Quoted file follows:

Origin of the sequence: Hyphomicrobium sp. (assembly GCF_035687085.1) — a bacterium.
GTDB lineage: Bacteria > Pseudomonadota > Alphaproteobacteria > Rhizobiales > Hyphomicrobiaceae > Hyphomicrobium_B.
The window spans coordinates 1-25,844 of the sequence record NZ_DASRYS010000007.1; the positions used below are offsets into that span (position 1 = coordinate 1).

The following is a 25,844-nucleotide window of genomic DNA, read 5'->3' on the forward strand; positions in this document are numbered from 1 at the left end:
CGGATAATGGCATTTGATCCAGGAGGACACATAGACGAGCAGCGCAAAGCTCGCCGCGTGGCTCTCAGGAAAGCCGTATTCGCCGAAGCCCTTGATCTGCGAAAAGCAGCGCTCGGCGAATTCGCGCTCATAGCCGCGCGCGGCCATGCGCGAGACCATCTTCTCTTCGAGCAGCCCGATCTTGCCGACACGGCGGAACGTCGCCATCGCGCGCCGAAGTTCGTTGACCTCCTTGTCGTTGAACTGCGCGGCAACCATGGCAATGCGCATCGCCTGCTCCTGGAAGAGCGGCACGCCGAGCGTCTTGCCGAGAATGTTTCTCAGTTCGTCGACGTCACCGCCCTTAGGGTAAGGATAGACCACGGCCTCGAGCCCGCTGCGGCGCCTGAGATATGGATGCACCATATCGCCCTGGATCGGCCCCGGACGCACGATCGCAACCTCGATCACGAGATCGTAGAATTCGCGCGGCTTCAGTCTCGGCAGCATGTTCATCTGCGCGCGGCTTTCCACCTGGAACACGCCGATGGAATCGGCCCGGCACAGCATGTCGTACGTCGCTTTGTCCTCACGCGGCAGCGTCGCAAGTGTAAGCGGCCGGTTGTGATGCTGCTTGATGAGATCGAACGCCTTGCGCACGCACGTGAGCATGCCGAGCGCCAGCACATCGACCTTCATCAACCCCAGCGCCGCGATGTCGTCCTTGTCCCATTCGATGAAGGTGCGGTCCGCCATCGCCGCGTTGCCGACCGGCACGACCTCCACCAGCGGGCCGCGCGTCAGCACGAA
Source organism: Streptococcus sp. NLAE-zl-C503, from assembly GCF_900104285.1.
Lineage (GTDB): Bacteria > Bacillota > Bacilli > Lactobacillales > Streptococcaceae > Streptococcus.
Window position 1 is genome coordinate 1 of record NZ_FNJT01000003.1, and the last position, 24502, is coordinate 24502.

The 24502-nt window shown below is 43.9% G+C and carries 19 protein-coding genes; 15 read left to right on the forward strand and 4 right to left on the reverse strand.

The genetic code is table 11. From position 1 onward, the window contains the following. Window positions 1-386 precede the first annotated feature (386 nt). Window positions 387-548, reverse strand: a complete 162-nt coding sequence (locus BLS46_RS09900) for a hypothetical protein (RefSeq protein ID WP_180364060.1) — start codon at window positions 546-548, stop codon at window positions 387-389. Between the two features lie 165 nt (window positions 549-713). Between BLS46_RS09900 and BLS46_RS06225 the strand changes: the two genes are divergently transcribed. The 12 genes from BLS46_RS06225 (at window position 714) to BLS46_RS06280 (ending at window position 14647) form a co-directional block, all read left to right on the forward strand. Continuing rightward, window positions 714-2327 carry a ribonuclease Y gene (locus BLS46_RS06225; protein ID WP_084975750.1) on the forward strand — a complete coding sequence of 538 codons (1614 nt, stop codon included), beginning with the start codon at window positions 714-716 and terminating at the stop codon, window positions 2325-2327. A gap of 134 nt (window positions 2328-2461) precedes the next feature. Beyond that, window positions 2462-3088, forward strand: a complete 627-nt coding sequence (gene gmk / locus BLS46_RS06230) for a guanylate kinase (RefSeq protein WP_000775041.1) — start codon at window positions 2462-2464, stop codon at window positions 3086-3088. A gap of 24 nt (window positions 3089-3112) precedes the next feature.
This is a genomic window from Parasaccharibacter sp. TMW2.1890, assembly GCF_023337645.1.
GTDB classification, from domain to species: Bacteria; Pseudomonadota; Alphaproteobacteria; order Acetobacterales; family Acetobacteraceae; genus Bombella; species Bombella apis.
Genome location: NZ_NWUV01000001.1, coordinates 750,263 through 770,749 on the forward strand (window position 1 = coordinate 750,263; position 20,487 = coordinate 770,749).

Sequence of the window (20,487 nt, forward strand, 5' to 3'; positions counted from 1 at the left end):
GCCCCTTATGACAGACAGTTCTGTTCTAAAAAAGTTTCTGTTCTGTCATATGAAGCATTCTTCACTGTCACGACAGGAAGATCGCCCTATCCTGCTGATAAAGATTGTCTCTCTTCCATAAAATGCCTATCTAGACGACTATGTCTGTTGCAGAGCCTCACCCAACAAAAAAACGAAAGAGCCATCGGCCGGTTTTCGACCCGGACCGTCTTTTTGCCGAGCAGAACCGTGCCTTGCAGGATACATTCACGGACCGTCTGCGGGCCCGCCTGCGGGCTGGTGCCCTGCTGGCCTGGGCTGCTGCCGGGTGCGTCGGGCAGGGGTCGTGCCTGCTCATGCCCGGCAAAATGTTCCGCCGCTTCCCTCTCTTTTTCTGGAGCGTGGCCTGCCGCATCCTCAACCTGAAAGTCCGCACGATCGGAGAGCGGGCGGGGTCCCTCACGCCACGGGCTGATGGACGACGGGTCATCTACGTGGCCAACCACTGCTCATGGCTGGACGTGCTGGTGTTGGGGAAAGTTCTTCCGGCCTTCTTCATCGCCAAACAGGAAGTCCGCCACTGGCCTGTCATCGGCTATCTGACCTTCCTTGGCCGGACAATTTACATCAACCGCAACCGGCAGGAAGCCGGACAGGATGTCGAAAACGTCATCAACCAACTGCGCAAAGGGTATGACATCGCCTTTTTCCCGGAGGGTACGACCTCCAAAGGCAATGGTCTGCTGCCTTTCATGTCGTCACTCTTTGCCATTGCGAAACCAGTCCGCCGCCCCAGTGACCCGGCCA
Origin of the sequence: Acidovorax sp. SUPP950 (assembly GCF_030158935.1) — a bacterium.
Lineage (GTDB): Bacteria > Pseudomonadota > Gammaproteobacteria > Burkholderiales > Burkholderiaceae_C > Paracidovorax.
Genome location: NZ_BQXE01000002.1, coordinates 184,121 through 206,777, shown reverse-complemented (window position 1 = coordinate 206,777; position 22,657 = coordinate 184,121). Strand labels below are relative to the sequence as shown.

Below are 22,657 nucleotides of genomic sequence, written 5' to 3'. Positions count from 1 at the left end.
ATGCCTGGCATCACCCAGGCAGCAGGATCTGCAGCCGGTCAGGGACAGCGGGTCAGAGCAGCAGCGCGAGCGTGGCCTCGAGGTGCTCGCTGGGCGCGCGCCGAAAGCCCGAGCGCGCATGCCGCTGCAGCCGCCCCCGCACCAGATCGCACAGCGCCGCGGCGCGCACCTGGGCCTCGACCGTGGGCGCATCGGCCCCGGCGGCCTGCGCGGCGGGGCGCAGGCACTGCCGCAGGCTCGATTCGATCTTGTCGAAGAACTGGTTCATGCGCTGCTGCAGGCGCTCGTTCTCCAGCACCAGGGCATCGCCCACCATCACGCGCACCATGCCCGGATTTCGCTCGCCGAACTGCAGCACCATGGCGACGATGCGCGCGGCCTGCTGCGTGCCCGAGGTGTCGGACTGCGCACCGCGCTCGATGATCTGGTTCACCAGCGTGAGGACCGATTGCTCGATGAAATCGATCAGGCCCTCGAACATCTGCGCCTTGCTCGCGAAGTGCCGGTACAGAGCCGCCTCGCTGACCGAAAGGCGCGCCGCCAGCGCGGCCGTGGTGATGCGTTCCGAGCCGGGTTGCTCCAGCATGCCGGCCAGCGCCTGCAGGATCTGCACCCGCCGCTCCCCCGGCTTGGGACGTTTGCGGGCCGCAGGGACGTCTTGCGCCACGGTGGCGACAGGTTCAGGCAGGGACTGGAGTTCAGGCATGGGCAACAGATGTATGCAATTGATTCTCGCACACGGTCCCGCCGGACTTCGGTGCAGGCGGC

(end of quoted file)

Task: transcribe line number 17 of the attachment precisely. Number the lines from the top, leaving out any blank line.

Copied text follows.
Lineage (GTDB): Bacteria > Pseudomonadota > Gammaproteobacteria > Burkholderiales > Burkholderiaceae_C > Paracidovorax.